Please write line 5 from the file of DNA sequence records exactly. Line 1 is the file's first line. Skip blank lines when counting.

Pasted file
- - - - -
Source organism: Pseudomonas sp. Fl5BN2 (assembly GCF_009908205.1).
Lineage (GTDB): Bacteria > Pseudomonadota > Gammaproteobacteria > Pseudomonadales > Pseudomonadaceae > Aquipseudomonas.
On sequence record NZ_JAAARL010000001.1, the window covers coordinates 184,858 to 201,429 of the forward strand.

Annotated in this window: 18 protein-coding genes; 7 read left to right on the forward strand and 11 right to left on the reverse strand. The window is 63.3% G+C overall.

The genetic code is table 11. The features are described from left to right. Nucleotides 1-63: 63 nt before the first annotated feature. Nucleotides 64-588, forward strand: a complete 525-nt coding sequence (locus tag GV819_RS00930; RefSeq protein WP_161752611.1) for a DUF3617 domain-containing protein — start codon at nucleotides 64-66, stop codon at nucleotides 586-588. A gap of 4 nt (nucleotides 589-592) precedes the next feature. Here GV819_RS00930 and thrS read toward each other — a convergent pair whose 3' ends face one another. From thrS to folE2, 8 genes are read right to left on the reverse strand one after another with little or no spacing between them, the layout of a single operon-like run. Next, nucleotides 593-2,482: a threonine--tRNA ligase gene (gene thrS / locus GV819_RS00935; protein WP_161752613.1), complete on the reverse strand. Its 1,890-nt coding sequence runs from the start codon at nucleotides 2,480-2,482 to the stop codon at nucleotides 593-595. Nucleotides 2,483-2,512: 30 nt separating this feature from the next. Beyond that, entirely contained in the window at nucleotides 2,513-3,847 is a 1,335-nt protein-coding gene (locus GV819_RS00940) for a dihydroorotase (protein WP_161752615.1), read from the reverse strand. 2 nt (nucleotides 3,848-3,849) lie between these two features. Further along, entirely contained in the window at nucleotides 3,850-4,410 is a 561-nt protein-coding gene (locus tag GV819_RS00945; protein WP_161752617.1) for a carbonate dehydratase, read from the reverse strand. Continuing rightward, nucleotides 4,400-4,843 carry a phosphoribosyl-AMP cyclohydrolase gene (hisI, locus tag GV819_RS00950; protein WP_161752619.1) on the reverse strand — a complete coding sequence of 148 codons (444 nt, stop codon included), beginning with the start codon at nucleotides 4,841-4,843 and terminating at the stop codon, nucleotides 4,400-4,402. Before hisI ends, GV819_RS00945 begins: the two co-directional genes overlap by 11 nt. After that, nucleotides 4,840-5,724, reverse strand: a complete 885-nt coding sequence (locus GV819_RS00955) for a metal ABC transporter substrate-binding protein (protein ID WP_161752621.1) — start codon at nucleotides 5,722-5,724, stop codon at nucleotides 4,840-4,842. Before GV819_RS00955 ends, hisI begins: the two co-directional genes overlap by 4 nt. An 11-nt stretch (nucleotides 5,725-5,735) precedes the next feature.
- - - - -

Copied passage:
The genetic code is table 11. The features are described from left to right. Nucleotides 1-63: 63 nt before the first annotated feature. Nucleotides 64-588, forward strand: a complete 525-nt coding sequence (locus tag GV819_RS00930; RefSeq protein WP_161752611.1) for a DUF3617 domain-containing protein — start codon at nucleotides 64-66, stop codon at nucleotides 586-588. A gap of 4 nt (nucleotides 589-592) precedes the next feature. Here GV819_RS00930 and thrS read toward each other — a convergent pair whose 3' ends face one another. From thrS to folE2, 8 genes are read right to left on the reverse strand one after another with little or no spacing between them, the layout of a single operon-like run. Next, nucleotides 593-2,482: a threonine--tRNA ligase gene (gene thrS / locus GV819_RS00935; protein WP_161752613.1), complete on the reverse strand. Its 1,890-nt coding sequence runs from the start codon at nucleotides 2,480-2,482 to the stop codon at nucleotides 593-595. Nucleotides 2,483-2,512: 30 nt separating this feature from the next. Beyond that, entirely contained in the window at nucleotides 2,513-3,847 is a 1,335-nt protein-coding gene (locus GV819_RS00940) for a dihydroorotase (protein WP_161752615.1), read from the reverse strand. 2 nt (nucleotides 3,848-3,849) lie between these two features. Further along, entirely contained in the window at nucleotides 3,850-4,410 is a 561-nt protein-coding gene (locus tag GV819_RS00945; protein WP_161752617.1) for a carbonate dehydratase, read from the reverse strand. Continuing rightward, nucleotides 4,400-4,843 carry a phosphoribosyl-AMP cyclohydrolase gene (hisI, locus tag GV819_RS00950; protein WP_161752619.1) on the reverse strand — a complete coding sequence of 148 codons (444 nt, stop codon included), beginning with the start codon at nucleotides 4,841-4,843 and terminating at the stop codon, nucleotides 4,400-4,402. Before hisI ends, GV819_RS00945 begins: the two co-directional genes overlap by 11 nt. After that, nucleotides 4,840-5,724, reverse strand: a complete 885-nt coding sequence (locus GV819_RS00955) for a metal ABC transporter substrate-binding protein (protein ID WP_161752621.1) — start codon at nucleotides 5,722-5,724, stop codon at nucleotides 4,840-4,842. Before GV819_RS00955 ends, hisI begins: the two co-directional genes overlap by 4 nt. An 11-nt stretch (nucleotides 5,725-5,735) precedes the next feature.